According to Thierry Coudurier, Worldwide President Michelin, “Michelin spends 4.5 percent of sales on research and development on what we call durable technologies. This includes design, sculpture, and grooves. The X-One truck tire, which replaces two truck tires, saves 5,000 liters of gas per year. You can heat your house with that.”
These innovations are paying off for Michelin. Michelin is the world’s largest tire maker, with 20 percent of the global market. It is the exclusive supplier to the Space Shuttle and has contracts with the military.
Michelin’s technological prowess lies in creating more profit for its customers. The average cost for tires per year for a trucker is 2-3 percent of the total operating expenses. Conversely, the average profit margin for a trucker is 2-3 percent per year. Fuel is 20-30 percent of a truckers cost. Fuel economy is a variable expense to truckers that means more profit in their pocket if they can find a way to be more fuel efficient. Michelin has designed tires, called X-ONE, with lower rolling resistance (by reducing the number of flexing sidewalls) that reduces fuel consumption and increases payload. Fewer wheels also means fewer tires to mount, dismount, inspect and rotate, resulting in less maintenance and driver downtime.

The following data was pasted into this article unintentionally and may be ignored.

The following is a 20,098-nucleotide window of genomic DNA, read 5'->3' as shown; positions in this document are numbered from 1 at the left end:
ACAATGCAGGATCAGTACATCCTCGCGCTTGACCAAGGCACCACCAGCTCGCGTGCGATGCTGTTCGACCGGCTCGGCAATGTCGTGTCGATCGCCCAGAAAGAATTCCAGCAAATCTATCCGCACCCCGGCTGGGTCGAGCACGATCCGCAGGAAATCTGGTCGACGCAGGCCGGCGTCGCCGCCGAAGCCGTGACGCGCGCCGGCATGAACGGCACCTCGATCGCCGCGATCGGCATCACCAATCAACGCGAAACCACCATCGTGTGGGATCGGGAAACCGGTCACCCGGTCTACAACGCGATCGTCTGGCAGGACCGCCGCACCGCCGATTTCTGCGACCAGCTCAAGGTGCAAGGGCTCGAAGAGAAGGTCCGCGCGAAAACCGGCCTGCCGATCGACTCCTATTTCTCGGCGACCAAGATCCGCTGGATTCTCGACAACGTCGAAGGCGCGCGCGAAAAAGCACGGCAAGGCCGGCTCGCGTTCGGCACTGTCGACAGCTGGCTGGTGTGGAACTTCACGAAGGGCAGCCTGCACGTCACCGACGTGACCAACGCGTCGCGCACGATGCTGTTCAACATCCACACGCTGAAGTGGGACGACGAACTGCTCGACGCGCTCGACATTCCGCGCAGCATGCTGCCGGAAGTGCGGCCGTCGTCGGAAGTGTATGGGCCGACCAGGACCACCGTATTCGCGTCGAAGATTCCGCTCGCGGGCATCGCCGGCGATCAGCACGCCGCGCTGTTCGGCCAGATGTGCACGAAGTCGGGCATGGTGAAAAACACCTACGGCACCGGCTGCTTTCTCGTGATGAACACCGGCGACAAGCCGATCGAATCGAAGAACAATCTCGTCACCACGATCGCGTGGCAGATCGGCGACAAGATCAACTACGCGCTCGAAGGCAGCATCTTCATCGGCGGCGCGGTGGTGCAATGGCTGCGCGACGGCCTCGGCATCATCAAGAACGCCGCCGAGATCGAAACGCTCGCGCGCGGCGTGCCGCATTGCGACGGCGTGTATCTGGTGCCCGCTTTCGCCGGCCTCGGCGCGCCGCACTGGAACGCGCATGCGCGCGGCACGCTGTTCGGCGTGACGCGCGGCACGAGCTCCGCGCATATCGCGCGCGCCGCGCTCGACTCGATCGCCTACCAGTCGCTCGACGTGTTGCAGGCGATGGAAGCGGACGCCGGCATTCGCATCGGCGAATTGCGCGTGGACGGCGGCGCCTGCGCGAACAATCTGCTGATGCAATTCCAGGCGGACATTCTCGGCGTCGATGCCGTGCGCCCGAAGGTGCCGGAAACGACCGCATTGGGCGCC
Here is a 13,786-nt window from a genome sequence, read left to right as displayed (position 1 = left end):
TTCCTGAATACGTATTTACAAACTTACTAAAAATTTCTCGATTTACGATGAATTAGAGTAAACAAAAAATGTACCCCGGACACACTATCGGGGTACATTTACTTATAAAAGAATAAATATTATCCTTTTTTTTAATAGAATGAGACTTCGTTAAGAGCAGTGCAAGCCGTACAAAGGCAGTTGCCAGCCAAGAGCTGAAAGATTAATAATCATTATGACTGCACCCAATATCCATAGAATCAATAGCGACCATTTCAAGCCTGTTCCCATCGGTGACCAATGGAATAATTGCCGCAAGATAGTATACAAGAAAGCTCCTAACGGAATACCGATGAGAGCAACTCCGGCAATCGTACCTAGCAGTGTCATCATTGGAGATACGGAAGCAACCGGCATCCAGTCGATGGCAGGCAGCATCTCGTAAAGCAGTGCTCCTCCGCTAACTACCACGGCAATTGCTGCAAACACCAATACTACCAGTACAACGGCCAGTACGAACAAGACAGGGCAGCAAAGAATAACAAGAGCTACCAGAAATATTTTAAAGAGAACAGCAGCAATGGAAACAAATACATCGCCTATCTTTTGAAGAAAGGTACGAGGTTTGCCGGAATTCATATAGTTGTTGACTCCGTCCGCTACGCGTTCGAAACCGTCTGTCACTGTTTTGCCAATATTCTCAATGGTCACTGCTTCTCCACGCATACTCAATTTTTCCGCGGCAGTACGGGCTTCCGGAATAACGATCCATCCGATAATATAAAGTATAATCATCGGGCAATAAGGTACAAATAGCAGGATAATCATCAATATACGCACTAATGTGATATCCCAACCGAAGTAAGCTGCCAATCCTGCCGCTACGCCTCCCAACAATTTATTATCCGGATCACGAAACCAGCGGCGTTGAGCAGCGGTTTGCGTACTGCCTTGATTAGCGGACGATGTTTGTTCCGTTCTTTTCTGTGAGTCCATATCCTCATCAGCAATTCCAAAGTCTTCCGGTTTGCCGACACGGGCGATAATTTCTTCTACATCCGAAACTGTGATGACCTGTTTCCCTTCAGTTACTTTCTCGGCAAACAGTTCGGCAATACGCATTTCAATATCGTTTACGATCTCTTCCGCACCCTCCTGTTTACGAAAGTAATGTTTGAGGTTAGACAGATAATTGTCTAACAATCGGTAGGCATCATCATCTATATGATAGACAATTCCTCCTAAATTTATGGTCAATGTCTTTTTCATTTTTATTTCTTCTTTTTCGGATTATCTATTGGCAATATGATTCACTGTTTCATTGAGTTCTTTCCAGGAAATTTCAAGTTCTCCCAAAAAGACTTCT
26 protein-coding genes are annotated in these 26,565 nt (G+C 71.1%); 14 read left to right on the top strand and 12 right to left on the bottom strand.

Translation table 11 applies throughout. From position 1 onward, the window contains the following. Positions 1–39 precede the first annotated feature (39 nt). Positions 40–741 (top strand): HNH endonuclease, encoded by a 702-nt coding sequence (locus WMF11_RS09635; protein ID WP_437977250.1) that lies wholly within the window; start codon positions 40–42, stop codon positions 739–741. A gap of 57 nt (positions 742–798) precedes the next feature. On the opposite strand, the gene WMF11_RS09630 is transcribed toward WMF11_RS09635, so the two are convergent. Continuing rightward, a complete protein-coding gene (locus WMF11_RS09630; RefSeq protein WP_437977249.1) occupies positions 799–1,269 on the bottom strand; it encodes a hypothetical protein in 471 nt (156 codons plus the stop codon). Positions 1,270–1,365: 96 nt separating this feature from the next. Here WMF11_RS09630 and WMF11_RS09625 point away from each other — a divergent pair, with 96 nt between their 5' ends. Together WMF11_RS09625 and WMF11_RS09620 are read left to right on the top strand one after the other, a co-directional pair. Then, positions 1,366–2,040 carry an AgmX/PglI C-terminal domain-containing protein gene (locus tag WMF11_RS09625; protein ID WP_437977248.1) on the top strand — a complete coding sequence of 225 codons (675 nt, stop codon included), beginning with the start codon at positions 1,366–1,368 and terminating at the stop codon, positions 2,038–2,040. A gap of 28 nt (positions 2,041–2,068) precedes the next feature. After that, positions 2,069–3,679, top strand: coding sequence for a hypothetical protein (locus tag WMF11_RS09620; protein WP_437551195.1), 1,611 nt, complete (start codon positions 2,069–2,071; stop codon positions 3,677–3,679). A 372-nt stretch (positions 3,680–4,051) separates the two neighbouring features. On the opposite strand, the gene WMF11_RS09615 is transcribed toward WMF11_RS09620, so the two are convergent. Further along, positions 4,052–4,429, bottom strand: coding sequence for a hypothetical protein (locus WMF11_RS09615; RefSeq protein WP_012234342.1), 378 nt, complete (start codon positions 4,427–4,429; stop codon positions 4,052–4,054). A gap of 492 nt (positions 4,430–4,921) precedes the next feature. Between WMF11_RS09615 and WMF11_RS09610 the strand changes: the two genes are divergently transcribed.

Replacing two conventional dual tires with a single X-One can save as much as 4 to 10 percent in fuel costs, according to Luc Luc M. Minguet, Executive Vice President of Michelin North America and increase payloads from 800 to 1,300 pounds extra if X-Ones are installed on both tractor and trailer.